ST. LOUIS- Friday night, the Missouri Department of Natural Resources announced it would put an exhibit chronicling the history of gay rights which had been removed from a museum in the State Capitol Rutunda, into a new location in a building adjacent to the Capitol building.
The news release raises further questions about the decision to remove the exhibit in the first place.
The release says the exhibit was pulled after the Department of Natural Resources “received complaints.”
Missouri Governor Mike Parson’s office said Thursday that proper steps weren’t followed to authorize the display, which was supposed to be in place through December 26 but was pulled Wednesday.
“We apologize for the way this unfolded,” said Dru Buntin, director of the Department of Natural Resources said in the Friday news release. “We agree the history of all Missourians is an important story that needs to be told, and we’ve made a commitment to work with the members of the State Capitol Commission and the Board of Public Buildings to do so.”
Buntin said after what was called a “careful review”, the decision was made to move the exhibit to the Lohman House, part of the Jefferson Landing State Historic Site.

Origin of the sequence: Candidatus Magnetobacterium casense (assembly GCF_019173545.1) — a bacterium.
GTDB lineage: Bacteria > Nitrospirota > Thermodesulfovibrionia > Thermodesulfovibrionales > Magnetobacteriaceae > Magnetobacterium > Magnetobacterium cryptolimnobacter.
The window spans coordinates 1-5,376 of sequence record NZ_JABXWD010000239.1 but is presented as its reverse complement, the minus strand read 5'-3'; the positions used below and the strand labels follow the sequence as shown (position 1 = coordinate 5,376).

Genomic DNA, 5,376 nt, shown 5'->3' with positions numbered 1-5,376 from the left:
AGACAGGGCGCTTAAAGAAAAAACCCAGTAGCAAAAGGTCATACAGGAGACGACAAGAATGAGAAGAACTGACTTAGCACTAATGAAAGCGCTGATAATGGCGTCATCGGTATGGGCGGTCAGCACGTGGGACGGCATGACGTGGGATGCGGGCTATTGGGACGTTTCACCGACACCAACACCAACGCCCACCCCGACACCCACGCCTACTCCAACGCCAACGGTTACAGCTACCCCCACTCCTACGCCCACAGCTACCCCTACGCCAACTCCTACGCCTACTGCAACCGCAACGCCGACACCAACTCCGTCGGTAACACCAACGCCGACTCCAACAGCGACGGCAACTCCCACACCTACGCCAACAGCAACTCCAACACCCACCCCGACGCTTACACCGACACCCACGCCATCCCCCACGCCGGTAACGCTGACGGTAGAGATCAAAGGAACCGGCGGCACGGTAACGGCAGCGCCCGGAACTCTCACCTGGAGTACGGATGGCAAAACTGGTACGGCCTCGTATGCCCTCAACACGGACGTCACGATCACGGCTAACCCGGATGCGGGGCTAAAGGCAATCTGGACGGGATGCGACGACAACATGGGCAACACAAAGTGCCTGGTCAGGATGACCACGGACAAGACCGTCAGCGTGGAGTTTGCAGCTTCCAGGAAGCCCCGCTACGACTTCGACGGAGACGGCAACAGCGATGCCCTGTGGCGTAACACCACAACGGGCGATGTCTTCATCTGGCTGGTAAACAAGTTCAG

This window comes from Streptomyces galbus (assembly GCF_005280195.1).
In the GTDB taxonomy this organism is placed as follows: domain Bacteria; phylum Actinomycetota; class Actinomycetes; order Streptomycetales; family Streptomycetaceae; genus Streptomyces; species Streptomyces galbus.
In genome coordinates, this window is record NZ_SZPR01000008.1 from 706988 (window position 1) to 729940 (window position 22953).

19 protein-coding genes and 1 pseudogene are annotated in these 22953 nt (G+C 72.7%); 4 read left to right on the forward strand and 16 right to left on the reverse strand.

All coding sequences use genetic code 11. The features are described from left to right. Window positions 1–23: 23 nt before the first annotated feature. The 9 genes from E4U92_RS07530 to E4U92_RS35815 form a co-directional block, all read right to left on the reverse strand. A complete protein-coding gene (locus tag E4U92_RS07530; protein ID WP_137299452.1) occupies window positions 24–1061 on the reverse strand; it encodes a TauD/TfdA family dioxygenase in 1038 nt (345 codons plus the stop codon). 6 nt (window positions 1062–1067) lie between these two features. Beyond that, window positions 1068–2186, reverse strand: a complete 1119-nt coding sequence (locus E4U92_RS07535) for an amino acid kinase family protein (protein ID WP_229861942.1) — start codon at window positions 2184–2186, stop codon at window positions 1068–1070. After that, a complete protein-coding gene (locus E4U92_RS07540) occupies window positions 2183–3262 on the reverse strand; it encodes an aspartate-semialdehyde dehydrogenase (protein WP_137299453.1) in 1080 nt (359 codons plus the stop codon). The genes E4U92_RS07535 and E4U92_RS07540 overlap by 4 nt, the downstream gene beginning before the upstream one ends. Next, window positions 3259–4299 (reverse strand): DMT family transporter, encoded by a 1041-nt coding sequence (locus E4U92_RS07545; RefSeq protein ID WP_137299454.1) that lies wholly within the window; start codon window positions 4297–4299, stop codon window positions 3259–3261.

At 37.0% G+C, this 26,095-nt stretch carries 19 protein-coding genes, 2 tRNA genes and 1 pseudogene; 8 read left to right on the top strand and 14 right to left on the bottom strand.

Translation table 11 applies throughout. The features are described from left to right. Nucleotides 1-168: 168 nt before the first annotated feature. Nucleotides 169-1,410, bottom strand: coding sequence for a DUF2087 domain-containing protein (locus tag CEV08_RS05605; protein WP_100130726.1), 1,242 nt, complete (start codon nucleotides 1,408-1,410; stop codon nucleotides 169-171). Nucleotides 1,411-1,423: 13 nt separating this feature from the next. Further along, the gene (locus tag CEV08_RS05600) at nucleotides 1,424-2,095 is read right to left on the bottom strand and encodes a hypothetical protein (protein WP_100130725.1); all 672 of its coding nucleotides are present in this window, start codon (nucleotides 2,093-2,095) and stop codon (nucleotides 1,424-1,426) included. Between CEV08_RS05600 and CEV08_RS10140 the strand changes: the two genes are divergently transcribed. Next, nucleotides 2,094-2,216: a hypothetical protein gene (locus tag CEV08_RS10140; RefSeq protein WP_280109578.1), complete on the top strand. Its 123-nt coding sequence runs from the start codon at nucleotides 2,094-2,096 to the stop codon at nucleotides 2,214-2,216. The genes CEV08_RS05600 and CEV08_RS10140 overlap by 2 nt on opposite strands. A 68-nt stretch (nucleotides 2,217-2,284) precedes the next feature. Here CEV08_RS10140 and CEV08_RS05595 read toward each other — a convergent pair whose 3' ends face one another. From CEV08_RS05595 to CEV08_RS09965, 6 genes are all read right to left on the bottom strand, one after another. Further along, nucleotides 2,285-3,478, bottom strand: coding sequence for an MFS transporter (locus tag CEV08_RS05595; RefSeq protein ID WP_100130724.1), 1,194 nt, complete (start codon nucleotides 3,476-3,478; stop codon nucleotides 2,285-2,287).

“In response to a number of concerns, we made the decision to move the exhibit while we clarified and reviewed our internal process to make sure we were complying with state law,” Mike Sutherland, DNR’s Deputy Director.
“It sounds as if there were some members that were offended that my history would be told in the Capitol building and pushed on the Parks Department to remove it,” State Senator Greg Razer, the only openly gay member of the Missouri Senate said earlier in the week. “Personally offended that this was taken down in my state Capitol building.”
“It’s unfortunate that DNR has been put in this position by extremists in the legislature who will go to any length to erase LGBT history, Razer told WDAF after Friday’s development. “The Lohman Building sure ain’t the Capitol rotunda. Sounds like we’ve been moved from the broom closet to a walk-in closet. Better, but still a closet.
“This is what we can do right now to make the exhibit available to the public,” a DNR spokeswoman said Friday night. “It will be available at the Lohman Building beginning tomorrow, and we encourage people to visit and continue to share their thoughts with us.”